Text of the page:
Cornelia Hahn Oberlander was regarded as a pioneering Canadian landscape architect and the grande dame of landscape architecture. One of the first women to graduate from the Harvard Graduate School of Design and was employed at Dan Kiley’s studio. She moved to Vancouver in the early 1950s and set up her own firm which became known for its modernist ideas and values and as a collaborative, socially responsible, and environmentally thoughtful design practice.
Cornelia practiced landscape architecture for more than sixty years and played a seminal role in the evolution of modernism in the context of architecture, landscape architecture, and planning. She was a fellow of CSLA and IFLA and honoured by many organisations and educational institutions for her work and contribution to the profession. She was awarded The Order of Canada in 1990 and the Sir Geoffrey Jellicoe Award in 2011.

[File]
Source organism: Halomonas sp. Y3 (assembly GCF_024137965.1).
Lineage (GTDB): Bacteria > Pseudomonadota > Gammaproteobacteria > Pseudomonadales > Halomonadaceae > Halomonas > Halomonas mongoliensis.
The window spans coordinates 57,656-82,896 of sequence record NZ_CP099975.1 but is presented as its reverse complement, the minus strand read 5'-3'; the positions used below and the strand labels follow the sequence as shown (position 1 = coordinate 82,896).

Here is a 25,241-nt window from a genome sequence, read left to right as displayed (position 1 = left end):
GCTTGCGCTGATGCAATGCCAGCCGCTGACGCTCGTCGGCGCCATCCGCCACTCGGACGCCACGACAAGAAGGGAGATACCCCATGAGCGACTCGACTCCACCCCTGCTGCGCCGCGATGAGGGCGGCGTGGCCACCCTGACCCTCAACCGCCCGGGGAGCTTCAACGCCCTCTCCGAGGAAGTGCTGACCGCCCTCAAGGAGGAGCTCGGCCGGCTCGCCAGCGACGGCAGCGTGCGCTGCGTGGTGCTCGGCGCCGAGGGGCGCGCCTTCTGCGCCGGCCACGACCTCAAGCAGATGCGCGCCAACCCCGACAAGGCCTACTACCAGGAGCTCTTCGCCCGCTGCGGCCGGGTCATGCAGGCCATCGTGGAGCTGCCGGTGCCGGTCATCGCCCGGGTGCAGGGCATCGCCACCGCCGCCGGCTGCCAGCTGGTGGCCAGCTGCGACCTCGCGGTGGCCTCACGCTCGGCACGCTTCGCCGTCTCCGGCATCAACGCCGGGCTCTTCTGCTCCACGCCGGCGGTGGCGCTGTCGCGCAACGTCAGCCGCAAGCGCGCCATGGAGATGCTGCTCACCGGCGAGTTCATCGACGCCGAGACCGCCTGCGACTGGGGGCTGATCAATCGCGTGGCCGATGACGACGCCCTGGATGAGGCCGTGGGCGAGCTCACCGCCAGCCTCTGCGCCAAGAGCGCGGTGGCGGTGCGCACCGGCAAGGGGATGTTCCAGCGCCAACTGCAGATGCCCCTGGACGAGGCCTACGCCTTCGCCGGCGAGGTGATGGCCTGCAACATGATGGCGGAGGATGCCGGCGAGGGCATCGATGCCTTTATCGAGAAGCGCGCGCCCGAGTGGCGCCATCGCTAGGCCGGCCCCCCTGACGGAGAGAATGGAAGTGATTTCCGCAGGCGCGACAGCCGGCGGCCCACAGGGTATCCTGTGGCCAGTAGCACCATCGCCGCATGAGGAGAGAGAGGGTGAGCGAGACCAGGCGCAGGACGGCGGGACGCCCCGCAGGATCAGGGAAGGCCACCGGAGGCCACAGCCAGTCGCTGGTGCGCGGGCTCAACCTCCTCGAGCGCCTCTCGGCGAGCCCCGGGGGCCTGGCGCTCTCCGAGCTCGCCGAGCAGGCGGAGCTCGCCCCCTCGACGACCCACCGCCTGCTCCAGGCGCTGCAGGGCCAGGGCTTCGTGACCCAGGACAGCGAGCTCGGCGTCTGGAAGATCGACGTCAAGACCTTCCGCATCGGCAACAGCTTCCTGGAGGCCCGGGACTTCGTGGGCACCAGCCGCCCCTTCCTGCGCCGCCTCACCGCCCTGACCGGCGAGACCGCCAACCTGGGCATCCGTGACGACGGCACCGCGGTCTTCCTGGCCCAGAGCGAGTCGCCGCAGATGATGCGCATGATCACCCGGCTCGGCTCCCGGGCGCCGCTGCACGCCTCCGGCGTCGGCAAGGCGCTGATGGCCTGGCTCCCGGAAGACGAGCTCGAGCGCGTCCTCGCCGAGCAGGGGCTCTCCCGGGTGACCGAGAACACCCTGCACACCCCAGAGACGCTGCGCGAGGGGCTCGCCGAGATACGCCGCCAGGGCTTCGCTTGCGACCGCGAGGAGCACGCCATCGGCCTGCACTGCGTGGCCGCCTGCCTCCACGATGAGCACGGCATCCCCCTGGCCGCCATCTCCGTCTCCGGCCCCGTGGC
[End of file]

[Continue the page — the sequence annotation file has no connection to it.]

Her landscape architecture projects include the National Gallery of Canada in Ottawa, the New York Times Building Courtyard in New York and the VanDusen Botanical Garden in Vancouver.
Her funeral took place on Monday, May 24, 2021, at Temple Sholom Cemetery in Vancouver, B.C., which Cornelia designed. A video of the funeral service is available at https://www.youtube.com/watch?v=NzyxlV0LwtM. Her family requested donations to go to The Miriam Fund at the Vancouver Hebrew Free Loan Association or The Greater Vancouver Food Bank or a charity of your choice.
Canadian Society of Landscape Architecture
The Cultural Landscape Foundation